I want my life back
Q I am 57 and caught glandular fever in April. My GP thought I was depressed at first. It has been a struggle, but I am beginning to feel stronger. However, I am still experiencing "dips" for three or four days at a time that leave me with little energy, a dull headache and raised glands. I have been trying to eat well and rest, but am demoralised about not being able to work and rejoin the human race. My husband left me, but I was recovering until I got ill. I don't drink and weigh under eight stone. How can I can speed recovery?
A Like many viral infections, glandular fever can make you feel physically and psychologically low and deplete your energy. Usually it clears within a few weeks, but you may be one of the unlucky few.
People try all sorts of remedies: vitamin supplements, echinacea, acupuncture and homeopathy. I don't know of any one thing that will help you bounce back quicker but, however hard it is, forcing yourself to gradually get back to normal life has to be the way forward. Can you negotiate to go back to work for a few hours a week and build it up? You could start some gentle exercise and increase that too. If you find it hard to kick-start yourself, I would consider some talking therapy, and speaking to your GP about whether it has made you depressed after all.
On gardening leave
Q I am an active 70-year-old man who enjoys gardening and walking. I've become very stiff in the past couple of weeks, especially in the morning. My upper arms feel weak and are painful to touch, which I put down to too much raking of leaves. Is it just the ageing process?
A Seventy is too young to feel old nowadays. Your symptoms suggest a condition called polymyalgia rheumatica (PMR). The fancy name disguises the fact that there's no cure and no reason for this condition which causes painful and stiff upper arms and legs.
There's no one diagnostic test for PMR but the presence of three out of six criteria is enough to make it highly likely. These are: being over 65, upper-arm tenderness on both sides, morning stiffness lasting over an hour, onset within the past two weeks, depression and/or weight loss and a high ESR blood result. Since you've got five out of six criteria, you need a blood test - see your GP. If the diagnosis is right, you will probably be advised to take oral steroids and will feel better within days.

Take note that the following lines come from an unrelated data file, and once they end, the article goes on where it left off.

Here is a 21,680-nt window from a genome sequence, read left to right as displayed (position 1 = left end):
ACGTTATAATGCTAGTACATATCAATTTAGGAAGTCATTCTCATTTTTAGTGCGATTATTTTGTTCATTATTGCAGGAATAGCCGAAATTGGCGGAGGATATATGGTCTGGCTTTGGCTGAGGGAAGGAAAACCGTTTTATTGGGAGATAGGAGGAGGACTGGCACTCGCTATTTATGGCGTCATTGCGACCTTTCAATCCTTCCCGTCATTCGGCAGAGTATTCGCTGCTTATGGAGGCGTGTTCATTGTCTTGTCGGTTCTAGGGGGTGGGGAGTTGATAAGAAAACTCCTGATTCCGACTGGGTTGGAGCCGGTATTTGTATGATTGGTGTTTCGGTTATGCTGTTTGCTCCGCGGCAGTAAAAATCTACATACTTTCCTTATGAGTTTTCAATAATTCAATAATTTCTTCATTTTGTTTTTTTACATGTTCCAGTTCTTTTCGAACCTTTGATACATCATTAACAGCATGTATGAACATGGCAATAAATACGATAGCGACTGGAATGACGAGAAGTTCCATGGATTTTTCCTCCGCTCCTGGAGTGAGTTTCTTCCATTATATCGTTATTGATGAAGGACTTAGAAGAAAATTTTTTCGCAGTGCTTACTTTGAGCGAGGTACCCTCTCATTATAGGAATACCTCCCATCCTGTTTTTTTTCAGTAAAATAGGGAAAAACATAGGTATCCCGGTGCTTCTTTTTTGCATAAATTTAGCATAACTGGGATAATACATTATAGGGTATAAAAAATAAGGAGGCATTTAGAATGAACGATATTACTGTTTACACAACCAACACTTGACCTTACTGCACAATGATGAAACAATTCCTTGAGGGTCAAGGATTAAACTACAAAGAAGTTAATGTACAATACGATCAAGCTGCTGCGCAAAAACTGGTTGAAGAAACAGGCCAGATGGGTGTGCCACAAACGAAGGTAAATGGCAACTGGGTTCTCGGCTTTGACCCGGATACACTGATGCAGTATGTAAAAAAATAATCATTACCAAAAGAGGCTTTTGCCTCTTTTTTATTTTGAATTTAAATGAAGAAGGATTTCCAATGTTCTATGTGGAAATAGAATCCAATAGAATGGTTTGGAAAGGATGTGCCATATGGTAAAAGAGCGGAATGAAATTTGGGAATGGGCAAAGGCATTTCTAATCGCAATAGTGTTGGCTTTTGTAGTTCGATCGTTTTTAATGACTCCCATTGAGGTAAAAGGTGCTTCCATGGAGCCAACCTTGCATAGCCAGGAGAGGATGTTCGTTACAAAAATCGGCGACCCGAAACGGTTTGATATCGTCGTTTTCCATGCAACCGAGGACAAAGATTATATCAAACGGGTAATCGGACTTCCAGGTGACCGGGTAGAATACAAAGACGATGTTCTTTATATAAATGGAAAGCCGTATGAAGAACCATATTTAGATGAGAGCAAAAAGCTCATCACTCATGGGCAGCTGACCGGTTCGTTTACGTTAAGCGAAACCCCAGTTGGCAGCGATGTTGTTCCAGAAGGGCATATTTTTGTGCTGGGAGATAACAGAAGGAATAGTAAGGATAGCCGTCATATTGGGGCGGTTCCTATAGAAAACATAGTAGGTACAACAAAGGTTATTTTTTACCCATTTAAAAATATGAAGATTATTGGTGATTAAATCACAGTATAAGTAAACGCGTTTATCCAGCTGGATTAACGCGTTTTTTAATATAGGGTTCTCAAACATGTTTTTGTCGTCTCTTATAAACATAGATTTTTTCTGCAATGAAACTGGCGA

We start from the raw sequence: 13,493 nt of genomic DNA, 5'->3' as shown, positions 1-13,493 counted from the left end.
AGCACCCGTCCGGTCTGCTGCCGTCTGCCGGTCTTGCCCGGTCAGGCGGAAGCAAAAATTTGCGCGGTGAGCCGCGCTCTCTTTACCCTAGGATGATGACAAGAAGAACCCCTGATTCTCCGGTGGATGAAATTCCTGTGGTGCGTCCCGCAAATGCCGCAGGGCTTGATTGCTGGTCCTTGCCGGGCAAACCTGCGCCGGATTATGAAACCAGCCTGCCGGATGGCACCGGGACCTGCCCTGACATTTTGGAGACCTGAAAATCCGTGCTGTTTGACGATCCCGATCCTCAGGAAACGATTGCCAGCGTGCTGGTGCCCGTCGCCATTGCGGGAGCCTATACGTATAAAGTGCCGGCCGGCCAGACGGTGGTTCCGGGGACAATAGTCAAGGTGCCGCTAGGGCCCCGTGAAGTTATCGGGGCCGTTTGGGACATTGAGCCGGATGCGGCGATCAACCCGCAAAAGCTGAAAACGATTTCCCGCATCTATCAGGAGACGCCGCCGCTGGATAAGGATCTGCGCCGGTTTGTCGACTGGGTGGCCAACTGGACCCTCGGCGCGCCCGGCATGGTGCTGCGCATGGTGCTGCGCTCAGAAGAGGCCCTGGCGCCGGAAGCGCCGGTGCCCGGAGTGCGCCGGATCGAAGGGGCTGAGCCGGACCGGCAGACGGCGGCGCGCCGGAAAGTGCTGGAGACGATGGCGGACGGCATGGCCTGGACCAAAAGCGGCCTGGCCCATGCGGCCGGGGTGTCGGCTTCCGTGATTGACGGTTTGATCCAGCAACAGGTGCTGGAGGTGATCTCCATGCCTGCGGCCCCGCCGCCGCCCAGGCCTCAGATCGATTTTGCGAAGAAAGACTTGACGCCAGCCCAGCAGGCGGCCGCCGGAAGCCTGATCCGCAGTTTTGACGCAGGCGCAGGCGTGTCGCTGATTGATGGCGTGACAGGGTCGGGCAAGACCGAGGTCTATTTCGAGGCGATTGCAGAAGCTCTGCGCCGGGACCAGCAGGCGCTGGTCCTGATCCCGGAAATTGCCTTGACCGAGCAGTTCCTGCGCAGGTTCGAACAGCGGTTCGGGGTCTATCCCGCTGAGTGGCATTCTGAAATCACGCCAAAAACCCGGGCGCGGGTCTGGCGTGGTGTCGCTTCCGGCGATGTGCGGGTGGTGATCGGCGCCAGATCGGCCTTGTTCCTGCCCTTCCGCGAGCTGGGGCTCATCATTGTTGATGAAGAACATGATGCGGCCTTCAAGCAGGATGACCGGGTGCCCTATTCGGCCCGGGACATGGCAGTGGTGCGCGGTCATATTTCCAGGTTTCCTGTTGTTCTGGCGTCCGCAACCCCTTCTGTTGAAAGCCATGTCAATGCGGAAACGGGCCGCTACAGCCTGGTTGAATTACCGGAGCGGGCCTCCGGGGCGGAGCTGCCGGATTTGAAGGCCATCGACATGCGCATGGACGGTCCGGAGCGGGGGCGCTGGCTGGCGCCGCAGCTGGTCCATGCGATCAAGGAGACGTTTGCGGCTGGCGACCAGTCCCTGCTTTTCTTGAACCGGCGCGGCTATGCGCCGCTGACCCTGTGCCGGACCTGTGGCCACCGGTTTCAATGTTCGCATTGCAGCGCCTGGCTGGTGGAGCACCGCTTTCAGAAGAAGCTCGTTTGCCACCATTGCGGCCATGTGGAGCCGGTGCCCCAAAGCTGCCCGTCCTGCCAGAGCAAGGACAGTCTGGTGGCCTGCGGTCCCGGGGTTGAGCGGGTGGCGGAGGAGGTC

Q I am a 43-year-old woman with endometriosis, which I believe is in remission. But since January, my periods have been getting much longer and my cycle shorter.
A Erratic periods are usually just due to hormonal disruption - a nuisance but not a sign of anything more sinister. See a GP or gynaecologist, have a vaginal examination, swabs for infections, cervical smear, ultrasound of your uterus and ovaries and possibly a look inside the uterus (hysteroscopy) to make sure all is well.
Must I have the MMR?
Q I am planning to get pregnant and have been offered the MMR vaccination against rubella - I'm not keen because of the adverse publicity.
A Supplies of rubella (German measles) vaccine have run out in England and Wales. Manufacturers are reluctant to make rubella vaccine on its own because kids now get it as part of the MMR so there's a limited market for a pure rubella jab. If you catch rubella in early pregnancy, the baby can be very damaged. It is a small but potentially devastating risk which you can easily avoid with the MMR.
· These answers should never be used as a substitute for seeking medical help. If you have a question for Dr Robinson, email firstname.lastname@example.org or write to her c/o The Health Editor, The Guardian, 119 Farringdon Road, London EC1R 3ER. She regrets that she cannot enter into personal correspondence.